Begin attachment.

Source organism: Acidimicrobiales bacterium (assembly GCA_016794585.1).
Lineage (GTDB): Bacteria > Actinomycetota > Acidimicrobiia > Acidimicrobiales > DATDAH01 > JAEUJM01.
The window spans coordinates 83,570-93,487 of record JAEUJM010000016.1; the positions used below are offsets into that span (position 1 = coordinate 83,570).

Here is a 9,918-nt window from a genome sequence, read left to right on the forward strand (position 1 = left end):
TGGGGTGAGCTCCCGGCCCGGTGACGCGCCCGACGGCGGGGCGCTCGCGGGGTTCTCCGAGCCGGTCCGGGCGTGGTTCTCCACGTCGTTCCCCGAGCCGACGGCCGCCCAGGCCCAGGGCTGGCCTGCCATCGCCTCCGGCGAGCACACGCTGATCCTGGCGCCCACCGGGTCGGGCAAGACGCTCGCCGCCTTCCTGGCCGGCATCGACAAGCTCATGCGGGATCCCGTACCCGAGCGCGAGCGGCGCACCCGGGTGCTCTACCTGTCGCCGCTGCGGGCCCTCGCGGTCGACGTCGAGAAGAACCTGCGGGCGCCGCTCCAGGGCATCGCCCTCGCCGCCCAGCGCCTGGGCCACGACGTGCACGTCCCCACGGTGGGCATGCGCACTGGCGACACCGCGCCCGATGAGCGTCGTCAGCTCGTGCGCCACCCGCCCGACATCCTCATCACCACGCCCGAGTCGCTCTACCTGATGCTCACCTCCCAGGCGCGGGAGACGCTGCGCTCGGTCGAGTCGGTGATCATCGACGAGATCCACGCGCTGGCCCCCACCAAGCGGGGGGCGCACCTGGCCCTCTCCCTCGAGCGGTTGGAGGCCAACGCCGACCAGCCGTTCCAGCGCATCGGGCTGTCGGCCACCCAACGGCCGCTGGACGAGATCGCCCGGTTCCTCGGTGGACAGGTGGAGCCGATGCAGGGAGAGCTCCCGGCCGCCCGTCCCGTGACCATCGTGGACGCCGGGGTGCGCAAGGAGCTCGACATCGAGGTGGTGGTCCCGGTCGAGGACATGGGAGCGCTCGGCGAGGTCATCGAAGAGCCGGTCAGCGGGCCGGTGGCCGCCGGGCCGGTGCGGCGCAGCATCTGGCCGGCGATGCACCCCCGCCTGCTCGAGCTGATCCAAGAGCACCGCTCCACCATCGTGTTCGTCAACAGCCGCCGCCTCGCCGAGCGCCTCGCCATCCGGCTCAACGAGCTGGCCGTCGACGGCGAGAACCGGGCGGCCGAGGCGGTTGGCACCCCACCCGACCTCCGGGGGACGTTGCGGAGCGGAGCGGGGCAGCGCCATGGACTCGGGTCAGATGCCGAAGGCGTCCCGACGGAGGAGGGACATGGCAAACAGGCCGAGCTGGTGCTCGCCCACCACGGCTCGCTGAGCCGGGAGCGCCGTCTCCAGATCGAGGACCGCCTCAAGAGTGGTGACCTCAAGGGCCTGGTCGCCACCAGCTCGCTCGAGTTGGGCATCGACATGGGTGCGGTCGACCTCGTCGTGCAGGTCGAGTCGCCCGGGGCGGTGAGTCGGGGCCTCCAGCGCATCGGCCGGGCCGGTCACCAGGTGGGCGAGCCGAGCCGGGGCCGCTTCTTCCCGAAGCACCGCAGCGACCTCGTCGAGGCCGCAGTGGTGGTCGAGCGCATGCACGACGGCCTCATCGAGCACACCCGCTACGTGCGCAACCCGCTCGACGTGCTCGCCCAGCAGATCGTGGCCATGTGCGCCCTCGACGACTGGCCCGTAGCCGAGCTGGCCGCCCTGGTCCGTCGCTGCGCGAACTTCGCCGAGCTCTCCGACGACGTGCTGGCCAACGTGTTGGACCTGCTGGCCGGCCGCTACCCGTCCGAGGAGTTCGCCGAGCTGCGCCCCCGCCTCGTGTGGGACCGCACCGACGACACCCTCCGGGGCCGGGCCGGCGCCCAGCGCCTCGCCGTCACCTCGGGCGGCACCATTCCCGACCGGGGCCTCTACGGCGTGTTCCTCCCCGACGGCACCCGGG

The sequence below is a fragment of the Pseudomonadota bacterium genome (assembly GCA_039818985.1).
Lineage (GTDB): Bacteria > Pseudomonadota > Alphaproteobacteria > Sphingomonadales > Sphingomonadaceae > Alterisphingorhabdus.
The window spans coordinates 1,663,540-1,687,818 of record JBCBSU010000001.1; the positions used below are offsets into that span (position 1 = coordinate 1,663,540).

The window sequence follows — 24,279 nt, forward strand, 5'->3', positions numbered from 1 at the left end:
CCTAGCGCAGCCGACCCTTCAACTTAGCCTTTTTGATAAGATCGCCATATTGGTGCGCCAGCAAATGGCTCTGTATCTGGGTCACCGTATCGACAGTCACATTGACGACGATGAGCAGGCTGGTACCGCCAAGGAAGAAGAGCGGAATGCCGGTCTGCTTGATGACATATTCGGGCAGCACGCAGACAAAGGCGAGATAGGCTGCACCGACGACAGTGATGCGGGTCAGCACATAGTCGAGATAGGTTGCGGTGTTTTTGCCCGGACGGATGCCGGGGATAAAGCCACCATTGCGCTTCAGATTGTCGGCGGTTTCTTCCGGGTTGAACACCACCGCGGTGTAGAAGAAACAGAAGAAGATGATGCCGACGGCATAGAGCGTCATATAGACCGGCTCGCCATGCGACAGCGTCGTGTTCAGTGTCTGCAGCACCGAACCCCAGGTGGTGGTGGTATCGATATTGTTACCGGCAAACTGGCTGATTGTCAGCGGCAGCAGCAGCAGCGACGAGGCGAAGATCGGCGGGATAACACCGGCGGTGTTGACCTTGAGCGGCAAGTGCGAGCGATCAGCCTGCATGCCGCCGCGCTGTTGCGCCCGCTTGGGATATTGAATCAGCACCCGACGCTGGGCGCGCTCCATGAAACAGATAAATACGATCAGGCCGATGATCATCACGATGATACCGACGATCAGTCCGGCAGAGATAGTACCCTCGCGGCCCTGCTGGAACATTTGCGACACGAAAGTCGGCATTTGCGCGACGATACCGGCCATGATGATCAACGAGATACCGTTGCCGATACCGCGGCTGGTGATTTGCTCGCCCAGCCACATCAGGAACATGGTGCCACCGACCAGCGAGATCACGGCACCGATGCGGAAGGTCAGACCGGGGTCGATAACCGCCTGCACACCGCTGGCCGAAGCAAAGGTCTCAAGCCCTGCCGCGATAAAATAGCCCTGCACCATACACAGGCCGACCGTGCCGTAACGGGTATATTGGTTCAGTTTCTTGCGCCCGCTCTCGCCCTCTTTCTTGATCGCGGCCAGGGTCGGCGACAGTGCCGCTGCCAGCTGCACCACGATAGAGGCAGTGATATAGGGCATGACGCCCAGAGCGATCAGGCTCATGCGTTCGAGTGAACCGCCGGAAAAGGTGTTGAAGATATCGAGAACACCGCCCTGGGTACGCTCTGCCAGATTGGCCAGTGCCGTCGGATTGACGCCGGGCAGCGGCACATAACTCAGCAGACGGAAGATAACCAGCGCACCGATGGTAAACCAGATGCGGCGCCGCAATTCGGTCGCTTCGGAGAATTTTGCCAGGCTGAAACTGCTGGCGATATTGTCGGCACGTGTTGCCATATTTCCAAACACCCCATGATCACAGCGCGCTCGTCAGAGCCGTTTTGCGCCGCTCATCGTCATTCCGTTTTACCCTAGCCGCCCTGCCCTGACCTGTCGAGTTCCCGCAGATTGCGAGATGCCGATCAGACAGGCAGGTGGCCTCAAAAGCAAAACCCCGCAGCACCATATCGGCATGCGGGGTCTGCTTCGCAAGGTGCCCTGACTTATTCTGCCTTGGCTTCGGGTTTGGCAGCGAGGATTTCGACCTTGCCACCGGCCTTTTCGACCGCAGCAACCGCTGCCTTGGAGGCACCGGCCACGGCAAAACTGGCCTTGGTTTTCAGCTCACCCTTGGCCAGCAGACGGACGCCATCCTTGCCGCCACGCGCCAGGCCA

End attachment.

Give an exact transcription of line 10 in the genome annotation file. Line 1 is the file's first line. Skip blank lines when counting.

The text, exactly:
CCTAGCGCAGCCGACCCTTCAACTTAGCCTTTTTGATAAGATCGCCATATTGGTGCGCCAGCAAATGGCTCTGTATCTGGGTCACCGTATCGACAGTCACATTGACGACGATGAGCAGGCTGGTACCGCCAAGGAAGAAGAGCGGAATGCCGGTCTGCTTGATGACATATTCGGGCAGCACGCAGACAAAGGCGAGATAGGCTGCACCGACGACAGTGATGCGGGTCAGCACATAGTCGAGATAGGTTGCGGTGTTTTTGCCCGGACGGATGCCGGGGATAAAGCCACCATTGCGCTTCAGATTGTCGGCGGTTTCTTCCGGGTTGAACACCACCGCGGTGTAGAAGAAACAGAAGAAGATGATGCCGACGGCATAGAGCGTCATATAGACCGGCTCGCCATGCGACAGCGTCGTGTTCAGTGTCTGCAGCACCGAACCCCAGGTGGTGGTGGTATCGATATTGTTACCGGCAAACTGGCTGATTGTCAGCGGCAGCAGCAGCAGCGACGAGGCGAAGATCGGCGGGATAACACCGGCGGTGTTGACCTTGAGCGGCAAGTGCGAGCGATCAGCCTGCATGCCGCCGCGCTGTTGCGCCCGCTTGGGATATTGAATCAGCACCCGACGCTGGGCGCGCTCCATGAAACAGATAAATACGATCAGGCCGATGATCATCACGATGATACCGACGATCAGTCCGGCAGAGATAGTACCCTCGCGGCCCTGCTGGAACATTTGCGACACGAAAGTCGGCATTTGCGCGACGATACCGGCCATGATGATCAACGAGATACCGTTGCCGATACCGCGGCTGGTGATTTGCTCGCCCAGCCACATCAGGAACATGGTGCCACCGACCAGCGAGATCACGGCACCGATGCGGAAGGTCAGACCGGGGTCGATAACCGCCTGCACACCGCTGGCCGAAGCAAAGGTCTCAAGCCCTGCCGCGATAAAATAGCCCTGCACCATACACAGGCCGACCGTGCCGTAACGGGTATATTGGTTCAGTTTCTTGCGCCCGCTCTCGCCCTCTTTCTTGATCGCGGCCAGGGTCGGCGACAGTGCCGCTGCCAGCTGCACCACGATAGAGGCAGTGATATAGGGCATGACGCCCAGAGCGATCAGGCTCATGCGTTCGAGTGAACCGCCGGAAAAGGTGTTGAAGATATCGAGAACACCGCCCTGGGTACGCTCTGCCAGATTGGCCAGTGCCGTCGGATTGACGCCGGGCAGCGGCACATAACTCAGCAGACGGAAGATAACCAGCGCACCGATGGTAAACCAGATGCGGCGCCGCAATTCGGTCGCTTCGGAGAATTTTGCCAGGCTGAAACTGCTGGCGATATTGTCGGCACGTGTTGCCATATTTCCAAACACCCCATGATCACAGCGCGCTCGTCAGAGCCGTTTTGCGCCGCTCATCGTCATTCCGTTTTACCCTAGCCGCCCTGCCCTGACCTGTCGAGTTCCCGCAGATTGCGAGATGCCGATCAGACAGGCAGGTGGCCTCAAAAGCAAAACCCCGCAGCACCATATCGGCATGCGGGGTCTGCTTCGCAAGGTGCCCTGACTTATTCTGCCTTGGCTTCGGGTTTGGCAGCGAGGATTTCGACCTTGCCACCGGCCTTTTCGACCGCAGCAACCGCTGCCTTGGAGGCACCGGCCACGGCAAAACTGGCCTTGGTTTTCAGCTCACCCTTGGCCAGCAGACGGACGCCATCCTTGCCGCCACGCGCCAGGCCA